Annual Law and Literature Seminar to Explore Dickens’ “Great Expectations”
Washington and Lee University School of Law will host the 2017 Law and Literature Seminar on Oct. 27-28. Now in its 25th year, the seminar will focus on Charles Dickens’ “Great Expectations.” All W&L faculty, students and staff are invited to attend.
While Dickens’ beloved novel is widely praised by scholars as “the most admired and most discussed of Dickens’ works,” it has also been described, curiously, by George Bernard Shaw as both “consistently truthful” and “more seditious than Marx’s ‘Das Kapital’.” Drawn in part from the author’s own life, the story traces an orphan’s journey from England’s desolate marsh country to London’s realm of wealth and position.
In Pip, readers witness colossal ambitions handicapped by meager self-knowledge. His early strivings and ultimate awakening bring him into contact with some of English literature’s most memorable characters, including the escaped convict Magwitch, the strange recluse Miss Havisham, and the cynical criminal lawyer Jaggers.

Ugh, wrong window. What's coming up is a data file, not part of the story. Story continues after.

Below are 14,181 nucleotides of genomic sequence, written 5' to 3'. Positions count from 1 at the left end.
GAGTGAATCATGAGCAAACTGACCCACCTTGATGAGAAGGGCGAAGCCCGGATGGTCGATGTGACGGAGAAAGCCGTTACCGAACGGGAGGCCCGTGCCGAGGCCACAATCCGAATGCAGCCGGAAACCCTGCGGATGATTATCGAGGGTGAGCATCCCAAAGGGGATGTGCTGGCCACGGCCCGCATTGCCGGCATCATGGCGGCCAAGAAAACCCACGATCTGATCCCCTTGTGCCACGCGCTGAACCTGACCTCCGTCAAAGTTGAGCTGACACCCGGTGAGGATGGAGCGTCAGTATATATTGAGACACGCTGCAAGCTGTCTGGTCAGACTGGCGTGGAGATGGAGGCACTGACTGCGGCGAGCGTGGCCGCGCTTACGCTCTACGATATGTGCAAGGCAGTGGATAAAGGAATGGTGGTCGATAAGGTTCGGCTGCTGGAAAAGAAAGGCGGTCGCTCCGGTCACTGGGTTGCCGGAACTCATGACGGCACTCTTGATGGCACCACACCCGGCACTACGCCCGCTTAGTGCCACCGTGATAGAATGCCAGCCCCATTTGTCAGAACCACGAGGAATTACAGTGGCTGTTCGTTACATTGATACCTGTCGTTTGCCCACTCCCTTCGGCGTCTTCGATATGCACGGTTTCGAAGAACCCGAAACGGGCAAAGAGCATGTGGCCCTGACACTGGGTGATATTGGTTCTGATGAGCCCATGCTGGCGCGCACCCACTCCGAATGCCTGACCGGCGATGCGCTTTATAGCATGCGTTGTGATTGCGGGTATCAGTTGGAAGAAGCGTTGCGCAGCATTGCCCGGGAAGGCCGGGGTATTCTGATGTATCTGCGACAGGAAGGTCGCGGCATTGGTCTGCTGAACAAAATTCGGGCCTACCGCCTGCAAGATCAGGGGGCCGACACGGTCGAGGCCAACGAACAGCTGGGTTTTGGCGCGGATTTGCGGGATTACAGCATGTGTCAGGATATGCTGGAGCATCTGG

One of the novel’s compelling themes is the gap between the promises of the legal system and the reality of unequal justice under the law. Like Shakespeare, Dickens sought to convey the human condition in all its dimensions, high and low; again like Shakespeare, his best work portrays the law as an emblem of what is at once man’s glory and his affliction.
Faculty for the weekend will include law professors Brian Murchison and J.D. King, former W&L law professor David Caudill, and Provost and English professor Marc Conner. Joining them will be history professor Michelle Brock. A full schedule is available online.
The program is co-sponsored with the W&L Alumni College program. The seminar has been approved for two hours of CLE ethics credit and is open to anyone interested in law and literature.